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Believe the aux is wrong. Nevertheless, my documentation number is prominently displaced in the pilothouse.
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Old 01-06-2019, 12:32 AM   #8
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Wait a minute. I am a CG Aux Vessel Examiner and I absolutely know what and how the requirements are for displaying documentation numbers are. Please don’t say the Auxiliary is wrong, ONE VE is wrong. Don’t smear all Aux VEs because one doesn’t know the requirements. Several members here have already stated that the Aux is wrong. That is wrong.
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Old 01-06-2019, 06:27 AM   #9
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This is one of the reasons I say be very careful and dont take USCGAUX inspections and courses too seriously. I have met way too many that overshadow their knowledge with opinions that mislead.
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Old 01-06-2019, 06:37 AM   #10
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I have 2 documented vessels. Both have documentation numbers on a facing bulkhead in the engine room. This used to be the standard, numbers cut into, welded on, or engraved / welded to a piece of material and attached to a bulkhead. The purpose was to have them not easily removable. I haven't kept up with the rule as I haven't been tested on it for licensing (USCG captain's license) since the mid 1980s. Wonder if this is a grandfathered rule or not.

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Old 01-06-2019, 06:54 AM   #11
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Ours have always been in the ER on a plaque, sized etc per USCG specs. But I have never been boarded or inspected, so can't say whether it would meet other's requirements.
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Old 01-06-2019, 06:58 AM   #12
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As posted above in post #1...this is straight from the NVDC.

HOW DO I MARK MY VESSEL?

The official number assigned to documented vessels, preceded by the abbreviation "NO." must be marked in block-type Arabic numerals at least*three inches*high on some clearly visible interior structural part of the hull. The number must be permanently affixed so that alteration, removal, or replacement would be obvious and cause some scarring or damage to the surrounding hull area.


Ted, no need to grandfater anything. Your vessels are correctly marked and that one or any USCGAUX examiner who thinks differently needs to show in USCG regs (NOT USCGAUX) or the CFRs where it is even ALLOWED to be in the pilothouse.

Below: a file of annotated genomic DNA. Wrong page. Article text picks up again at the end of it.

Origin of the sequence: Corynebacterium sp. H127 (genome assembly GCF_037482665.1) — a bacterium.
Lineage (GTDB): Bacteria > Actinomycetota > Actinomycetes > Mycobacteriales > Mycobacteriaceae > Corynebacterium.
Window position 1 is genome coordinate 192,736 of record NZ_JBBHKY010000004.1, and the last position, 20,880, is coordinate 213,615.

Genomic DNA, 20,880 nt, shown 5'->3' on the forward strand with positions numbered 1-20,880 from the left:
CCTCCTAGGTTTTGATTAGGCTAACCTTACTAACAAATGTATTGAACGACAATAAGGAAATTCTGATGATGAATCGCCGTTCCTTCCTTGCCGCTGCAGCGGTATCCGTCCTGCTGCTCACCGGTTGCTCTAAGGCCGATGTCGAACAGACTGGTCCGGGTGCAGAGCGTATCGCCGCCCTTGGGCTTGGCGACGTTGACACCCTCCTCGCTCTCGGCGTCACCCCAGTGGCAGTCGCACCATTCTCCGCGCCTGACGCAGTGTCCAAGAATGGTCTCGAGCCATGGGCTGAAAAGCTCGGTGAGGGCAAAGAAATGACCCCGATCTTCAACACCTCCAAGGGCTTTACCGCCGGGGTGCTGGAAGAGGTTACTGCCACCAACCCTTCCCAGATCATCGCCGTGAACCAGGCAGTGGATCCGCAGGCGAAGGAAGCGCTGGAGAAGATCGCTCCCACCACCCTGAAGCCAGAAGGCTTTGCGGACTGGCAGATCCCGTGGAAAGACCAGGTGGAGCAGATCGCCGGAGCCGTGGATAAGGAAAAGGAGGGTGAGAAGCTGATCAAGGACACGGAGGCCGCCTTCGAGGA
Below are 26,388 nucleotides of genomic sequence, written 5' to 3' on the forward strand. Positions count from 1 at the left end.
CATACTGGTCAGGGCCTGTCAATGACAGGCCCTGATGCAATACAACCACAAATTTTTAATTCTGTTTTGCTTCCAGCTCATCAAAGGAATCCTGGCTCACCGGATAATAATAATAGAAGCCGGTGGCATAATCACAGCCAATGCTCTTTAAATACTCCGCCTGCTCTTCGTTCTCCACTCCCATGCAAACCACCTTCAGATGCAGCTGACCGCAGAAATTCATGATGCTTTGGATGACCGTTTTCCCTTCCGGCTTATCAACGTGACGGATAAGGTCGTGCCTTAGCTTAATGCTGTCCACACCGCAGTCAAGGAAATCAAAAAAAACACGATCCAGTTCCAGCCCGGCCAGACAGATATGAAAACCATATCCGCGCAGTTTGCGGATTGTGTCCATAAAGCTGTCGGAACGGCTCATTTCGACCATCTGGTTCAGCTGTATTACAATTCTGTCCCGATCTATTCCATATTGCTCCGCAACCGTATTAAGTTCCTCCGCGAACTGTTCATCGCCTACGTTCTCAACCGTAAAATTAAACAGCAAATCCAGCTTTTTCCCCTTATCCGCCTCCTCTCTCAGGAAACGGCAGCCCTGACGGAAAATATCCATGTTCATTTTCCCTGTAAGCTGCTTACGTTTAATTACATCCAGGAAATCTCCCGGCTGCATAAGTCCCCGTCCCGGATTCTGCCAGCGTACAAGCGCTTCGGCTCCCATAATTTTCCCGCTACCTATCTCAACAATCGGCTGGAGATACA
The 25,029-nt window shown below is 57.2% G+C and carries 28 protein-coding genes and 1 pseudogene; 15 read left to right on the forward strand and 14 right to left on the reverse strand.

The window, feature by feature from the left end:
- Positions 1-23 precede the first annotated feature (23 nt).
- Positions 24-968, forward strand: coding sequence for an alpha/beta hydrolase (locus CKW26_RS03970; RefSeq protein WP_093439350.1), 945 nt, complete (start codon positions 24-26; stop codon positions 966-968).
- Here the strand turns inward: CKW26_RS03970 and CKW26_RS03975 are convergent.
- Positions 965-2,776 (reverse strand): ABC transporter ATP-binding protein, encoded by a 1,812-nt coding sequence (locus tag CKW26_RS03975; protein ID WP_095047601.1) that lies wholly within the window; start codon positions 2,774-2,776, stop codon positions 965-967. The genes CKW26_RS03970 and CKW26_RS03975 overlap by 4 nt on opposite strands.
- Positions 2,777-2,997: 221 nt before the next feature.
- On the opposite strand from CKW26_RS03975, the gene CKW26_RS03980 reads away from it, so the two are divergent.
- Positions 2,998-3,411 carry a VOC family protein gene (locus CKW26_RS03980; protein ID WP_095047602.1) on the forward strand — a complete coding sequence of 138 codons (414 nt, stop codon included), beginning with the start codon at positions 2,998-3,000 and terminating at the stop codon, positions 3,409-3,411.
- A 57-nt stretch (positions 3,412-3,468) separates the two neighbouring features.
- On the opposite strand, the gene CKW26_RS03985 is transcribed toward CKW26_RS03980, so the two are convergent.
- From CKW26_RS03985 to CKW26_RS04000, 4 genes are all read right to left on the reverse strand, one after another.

I do think I read that some USCG memo or guidance letter said for rec boats, the screw on carved placards are OK..... but in reality, thats NOT the way it was intended (not permanent enough as in theft).
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Old 01-06-2019, 07:43 AM   #13
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Quote:
Originally Posted by Bacchus View Post
This post is in regard to documented boats only – if not documented no need to read any further
I’m a USPS Vessel Examiner (VE) (Courtesy Vessel Safety Checks) and have been challenged online by a USCG Aux VE from another area concerning interpretation of one portion of the Fed Regulations regarding proper display of Official (Documentation) Number.

I've obtained opinions from USCG HQ and happy to post in a later post - didn't want to sway the responses at the start.
I feel comfortable with my understanding but wonder what others have experienced as it is obvious the interpretation is not consistent for all areas & agencies.

For those with documented boats I’m curious what your practice is and would like to know about any experiences with VSCs or boardings.

The applicable regs below – the issue being debated is the highlighted section and revolves around “proper” interpretation of “clearly visible”

46 CFR § 67.121 - Official number marking requirement.
“The official number of the vessel, preceded by the abbreviation “NO.” must be marked in block-type Arabic numerals not less than three inches in height on some clearly visible interior structural part of the hull. The number must be permanently affixed to the vessel so that alteration, removal, or replacement would be obvious. If the official number is on a separate plate, the plate must be fastened in such a manner that its removal would normally cause some scarring of or damage to the surrounding hull area.”